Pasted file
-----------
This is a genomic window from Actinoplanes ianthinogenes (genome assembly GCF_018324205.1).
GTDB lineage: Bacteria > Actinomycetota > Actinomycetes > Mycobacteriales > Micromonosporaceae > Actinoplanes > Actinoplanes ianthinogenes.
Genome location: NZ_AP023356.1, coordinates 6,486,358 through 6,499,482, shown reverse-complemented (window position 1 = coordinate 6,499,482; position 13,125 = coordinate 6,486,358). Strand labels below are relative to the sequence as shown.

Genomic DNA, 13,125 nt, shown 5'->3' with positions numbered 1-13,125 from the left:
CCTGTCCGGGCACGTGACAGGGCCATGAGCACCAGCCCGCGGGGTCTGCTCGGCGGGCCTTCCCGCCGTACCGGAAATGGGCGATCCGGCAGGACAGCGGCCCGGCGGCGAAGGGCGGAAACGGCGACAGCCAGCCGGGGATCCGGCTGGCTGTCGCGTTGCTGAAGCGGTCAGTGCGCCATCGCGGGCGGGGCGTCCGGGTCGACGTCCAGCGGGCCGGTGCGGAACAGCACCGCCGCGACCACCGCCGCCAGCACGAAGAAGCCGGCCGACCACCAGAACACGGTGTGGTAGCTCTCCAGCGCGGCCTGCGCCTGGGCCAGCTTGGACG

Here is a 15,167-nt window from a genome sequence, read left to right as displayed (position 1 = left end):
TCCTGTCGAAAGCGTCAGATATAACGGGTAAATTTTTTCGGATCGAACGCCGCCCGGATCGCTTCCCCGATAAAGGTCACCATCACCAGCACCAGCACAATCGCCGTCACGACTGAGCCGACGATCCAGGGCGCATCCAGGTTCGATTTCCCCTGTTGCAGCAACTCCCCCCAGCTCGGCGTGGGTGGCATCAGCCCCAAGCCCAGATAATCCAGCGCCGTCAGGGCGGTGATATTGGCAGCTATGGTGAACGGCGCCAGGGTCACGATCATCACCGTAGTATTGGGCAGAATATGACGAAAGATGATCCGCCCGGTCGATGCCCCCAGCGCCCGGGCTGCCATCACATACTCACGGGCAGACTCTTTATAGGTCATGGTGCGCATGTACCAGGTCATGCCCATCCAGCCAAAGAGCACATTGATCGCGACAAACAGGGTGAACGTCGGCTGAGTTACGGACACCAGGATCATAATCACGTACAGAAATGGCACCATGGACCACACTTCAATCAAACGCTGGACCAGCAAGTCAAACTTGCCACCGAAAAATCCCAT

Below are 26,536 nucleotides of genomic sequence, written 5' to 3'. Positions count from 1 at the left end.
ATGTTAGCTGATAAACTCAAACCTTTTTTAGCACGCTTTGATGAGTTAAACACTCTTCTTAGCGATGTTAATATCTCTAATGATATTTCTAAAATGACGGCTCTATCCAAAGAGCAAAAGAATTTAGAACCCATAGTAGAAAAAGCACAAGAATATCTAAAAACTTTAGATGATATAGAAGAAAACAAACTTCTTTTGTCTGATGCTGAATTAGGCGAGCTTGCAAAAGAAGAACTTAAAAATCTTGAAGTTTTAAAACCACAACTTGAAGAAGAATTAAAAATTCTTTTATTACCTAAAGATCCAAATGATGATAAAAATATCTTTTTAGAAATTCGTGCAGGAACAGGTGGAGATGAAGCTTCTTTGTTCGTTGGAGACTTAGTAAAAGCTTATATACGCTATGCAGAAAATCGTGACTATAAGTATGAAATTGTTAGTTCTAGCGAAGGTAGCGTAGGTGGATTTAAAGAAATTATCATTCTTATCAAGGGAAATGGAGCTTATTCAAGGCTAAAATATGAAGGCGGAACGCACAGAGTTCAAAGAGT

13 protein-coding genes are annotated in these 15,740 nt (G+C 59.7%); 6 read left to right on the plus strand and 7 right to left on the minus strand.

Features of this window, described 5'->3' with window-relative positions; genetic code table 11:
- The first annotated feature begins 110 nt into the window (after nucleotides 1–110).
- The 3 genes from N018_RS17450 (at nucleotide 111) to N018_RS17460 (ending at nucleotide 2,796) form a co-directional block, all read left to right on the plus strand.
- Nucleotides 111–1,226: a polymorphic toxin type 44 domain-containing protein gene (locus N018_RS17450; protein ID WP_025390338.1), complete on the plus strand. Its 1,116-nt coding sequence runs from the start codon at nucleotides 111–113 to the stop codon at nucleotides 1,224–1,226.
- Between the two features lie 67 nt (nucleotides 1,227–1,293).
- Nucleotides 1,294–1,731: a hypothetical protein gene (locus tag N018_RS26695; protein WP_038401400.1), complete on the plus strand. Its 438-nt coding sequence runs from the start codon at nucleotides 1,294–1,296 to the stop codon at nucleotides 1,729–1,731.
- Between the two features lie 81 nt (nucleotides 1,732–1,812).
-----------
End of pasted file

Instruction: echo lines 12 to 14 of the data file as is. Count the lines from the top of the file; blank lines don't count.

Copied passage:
- The first annotated feature begins 110 nt into the window (after nucleotides 1–110).
- The 3 genes from N018_RS17450 (at nucleotide 111) to N018_RS17460 (ending at nucleotide 2,796) form a co-directional block, all read left to right on the plus strand.
- Nucleotides 111–1,226: a polymorphic toxin type 44 domain-containing protein gene (locus N018_RS17450; protein ID WP_025390338.1), complete on the plus strand. Its 1,116-nt coding sequence runs from the start codon at nucleotides 111–113 to the stop codon at nucleotides 1,224–1,226.